Sunday, June 28, 2009

How to Bleed a Radiator

Bleeding a radiator on an open vented system.

If your central heating is a sealed pressurized type system, or you are not comfortable with basic DIY, you should contact your local plumbing specialist.

When air gets trapped in radiators it causes large parts of the radiator to remain cold even when the heating is switched on, this of course seriously reduces the efficiency of the radiator. To fix this issue, you need to "bleed" the radiator, the first step is to ensure the radiator is cold and the heating is switched off.

The air that's trapped in the radiator will rise to the top creating a pocket that prevents the hot water from getting to that part. Bleeding a radiator is basically the removal of the excess air.

You will only need a basic tool to bleed the radiator, this is called a radiator key. The keys can be purchased at most normal high street DIY stores, there is no need to look for specialist plumbing suppliers. It's also advisable to put down a little protection on your carpets in case there is any spillage, some newspaper or an old cloth is fine, you will also need a rag.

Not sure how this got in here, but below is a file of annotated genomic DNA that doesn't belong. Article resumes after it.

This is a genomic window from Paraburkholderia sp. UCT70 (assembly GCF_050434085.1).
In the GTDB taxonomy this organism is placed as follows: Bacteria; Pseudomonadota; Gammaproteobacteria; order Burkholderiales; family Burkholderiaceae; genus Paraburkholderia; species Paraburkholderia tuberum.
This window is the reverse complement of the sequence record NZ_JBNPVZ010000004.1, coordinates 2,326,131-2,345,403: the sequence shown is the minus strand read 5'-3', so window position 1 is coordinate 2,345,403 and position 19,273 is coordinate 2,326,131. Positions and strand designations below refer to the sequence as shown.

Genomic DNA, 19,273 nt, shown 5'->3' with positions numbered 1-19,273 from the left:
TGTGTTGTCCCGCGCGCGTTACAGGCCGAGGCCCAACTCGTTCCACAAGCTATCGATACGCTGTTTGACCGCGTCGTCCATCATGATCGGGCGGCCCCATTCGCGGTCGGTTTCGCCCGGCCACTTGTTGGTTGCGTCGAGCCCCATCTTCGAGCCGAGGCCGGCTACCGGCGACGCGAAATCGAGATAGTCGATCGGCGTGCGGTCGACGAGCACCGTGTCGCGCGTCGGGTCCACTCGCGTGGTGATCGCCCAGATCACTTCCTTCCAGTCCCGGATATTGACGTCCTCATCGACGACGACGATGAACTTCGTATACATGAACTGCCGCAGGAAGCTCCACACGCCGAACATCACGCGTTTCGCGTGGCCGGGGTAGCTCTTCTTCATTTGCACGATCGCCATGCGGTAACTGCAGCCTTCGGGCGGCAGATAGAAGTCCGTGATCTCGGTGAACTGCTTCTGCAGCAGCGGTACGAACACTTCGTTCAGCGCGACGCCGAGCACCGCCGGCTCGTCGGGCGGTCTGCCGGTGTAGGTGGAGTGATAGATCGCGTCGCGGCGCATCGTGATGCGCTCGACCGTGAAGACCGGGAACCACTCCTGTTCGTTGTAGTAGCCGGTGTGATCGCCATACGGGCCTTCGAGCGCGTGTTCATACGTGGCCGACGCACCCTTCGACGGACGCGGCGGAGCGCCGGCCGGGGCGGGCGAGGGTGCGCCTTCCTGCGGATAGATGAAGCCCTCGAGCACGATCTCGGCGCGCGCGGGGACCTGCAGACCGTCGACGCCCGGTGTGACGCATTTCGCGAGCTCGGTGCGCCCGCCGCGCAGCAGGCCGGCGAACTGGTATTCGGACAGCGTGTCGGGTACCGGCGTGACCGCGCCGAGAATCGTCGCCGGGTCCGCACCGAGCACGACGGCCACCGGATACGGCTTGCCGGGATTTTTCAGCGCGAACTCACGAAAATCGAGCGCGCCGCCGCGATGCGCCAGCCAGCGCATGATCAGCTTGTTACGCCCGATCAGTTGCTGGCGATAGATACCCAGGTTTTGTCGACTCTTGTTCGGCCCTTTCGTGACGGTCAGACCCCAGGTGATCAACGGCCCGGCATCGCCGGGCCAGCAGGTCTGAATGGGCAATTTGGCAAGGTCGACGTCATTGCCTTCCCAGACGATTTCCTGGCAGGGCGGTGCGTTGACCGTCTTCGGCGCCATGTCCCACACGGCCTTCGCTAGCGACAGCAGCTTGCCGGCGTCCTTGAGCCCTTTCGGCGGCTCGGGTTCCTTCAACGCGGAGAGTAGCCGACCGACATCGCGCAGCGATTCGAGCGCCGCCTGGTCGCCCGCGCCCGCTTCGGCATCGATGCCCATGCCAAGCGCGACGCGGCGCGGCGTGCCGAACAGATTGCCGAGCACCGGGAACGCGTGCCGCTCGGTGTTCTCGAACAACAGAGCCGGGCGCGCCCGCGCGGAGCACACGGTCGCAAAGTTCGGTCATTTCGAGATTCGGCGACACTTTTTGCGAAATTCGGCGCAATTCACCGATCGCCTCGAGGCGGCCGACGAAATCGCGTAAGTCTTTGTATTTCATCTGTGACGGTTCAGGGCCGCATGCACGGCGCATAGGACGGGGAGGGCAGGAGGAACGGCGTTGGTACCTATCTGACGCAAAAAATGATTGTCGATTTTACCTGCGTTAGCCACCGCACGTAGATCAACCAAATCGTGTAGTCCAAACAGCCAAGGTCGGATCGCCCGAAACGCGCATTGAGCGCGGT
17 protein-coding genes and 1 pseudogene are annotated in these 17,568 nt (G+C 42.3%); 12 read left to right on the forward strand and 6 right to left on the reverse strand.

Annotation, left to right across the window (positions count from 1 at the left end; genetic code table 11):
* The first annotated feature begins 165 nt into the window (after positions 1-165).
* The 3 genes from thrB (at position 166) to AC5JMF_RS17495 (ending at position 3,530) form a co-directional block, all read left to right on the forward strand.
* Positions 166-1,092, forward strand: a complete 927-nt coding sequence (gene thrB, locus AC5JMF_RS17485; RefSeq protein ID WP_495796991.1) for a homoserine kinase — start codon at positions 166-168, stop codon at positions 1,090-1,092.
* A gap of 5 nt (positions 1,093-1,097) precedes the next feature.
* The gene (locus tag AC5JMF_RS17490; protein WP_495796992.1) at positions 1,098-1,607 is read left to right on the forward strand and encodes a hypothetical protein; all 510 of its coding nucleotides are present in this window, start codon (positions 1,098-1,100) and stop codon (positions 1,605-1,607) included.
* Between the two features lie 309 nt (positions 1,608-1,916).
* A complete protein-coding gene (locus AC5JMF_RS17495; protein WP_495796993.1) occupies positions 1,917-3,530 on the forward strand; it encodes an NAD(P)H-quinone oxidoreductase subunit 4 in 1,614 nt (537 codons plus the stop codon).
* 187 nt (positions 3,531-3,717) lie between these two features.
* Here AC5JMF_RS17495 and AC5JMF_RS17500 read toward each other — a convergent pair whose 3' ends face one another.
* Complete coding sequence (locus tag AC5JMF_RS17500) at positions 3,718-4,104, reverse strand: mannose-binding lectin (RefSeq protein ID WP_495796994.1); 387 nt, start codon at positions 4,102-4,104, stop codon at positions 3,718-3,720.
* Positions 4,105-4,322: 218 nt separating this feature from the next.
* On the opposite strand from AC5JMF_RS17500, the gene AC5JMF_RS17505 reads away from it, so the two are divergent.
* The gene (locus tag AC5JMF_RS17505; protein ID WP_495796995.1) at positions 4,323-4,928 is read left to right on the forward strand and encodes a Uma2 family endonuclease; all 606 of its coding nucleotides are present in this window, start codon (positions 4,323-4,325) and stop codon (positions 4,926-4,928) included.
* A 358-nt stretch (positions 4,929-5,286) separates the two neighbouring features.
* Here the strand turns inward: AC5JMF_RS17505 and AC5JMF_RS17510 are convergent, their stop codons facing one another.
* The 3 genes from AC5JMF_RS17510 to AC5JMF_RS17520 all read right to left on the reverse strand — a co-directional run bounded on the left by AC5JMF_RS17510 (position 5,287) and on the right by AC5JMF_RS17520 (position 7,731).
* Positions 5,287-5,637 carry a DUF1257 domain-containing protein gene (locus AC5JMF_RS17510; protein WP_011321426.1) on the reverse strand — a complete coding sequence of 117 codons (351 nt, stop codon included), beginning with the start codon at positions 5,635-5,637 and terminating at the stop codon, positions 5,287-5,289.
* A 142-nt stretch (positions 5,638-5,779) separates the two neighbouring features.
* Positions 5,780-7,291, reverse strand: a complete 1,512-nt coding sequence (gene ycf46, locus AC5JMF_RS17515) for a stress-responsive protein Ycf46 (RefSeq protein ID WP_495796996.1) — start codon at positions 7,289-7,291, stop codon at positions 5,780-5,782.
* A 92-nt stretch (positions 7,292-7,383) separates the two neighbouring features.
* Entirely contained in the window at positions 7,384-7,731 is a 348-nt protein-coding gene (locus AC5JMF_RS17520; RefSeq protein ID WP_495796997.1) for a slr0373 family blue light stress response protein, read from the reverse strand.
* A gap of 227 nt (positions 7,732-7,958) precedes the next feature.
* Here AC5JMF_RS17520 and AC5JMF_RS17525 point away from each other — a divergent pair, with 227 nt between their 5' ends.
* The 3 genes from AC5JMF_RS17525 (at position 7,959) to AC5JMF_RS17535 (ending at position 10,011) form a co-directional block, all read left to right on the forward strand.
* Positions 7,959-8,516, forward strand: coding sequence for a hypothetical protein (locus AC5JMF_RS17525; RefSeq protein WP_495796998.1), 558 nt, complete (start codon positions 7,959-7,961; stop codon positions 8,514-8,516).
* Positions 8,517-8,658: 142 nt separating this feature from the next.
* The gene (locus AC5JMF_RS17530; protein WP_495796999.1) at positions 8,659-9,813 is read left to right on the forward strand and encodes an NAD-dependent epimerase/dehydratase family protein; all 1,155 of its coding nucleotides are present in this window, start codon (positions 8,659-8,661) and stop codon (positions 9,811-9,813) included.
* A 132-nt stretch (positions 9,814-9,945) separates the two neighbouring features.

At the top of the radiator on the end you will see a small valve, this is called the air bleed valve and is used to allow the excess air to escape. Using your radiator key gentle slacken off this valve until you can here a hissing noise this is the air escaping. Once the hissing ends, water will start to seep out, at this point you will need to tighten the valve fully again. It's important to ensure the heating is off and the radiator is cool, otherwise the seeping water maybe very hot.

Once the radiator is bled and the valve securely tightened the heating can be switched back on, the system will be automatically topped up with water from the expansion tank, there is no need to top the heating up. Sealed systems however would need to be topped up, hence it's best to call in a heating expert.

Radiators shouldn't need to be bled very often, only occasionally, if they need regular bleeding then air is getting into your system at some point and you will need to call in a professional plumber.

Autor: Paul Southern

Paul writes for Addingtons, a professional plumber in Northampton and Kettering. Specializing in home improvements such as new bathroom installations they have a fine history of high quality plumbing.

Added: June 28, 2009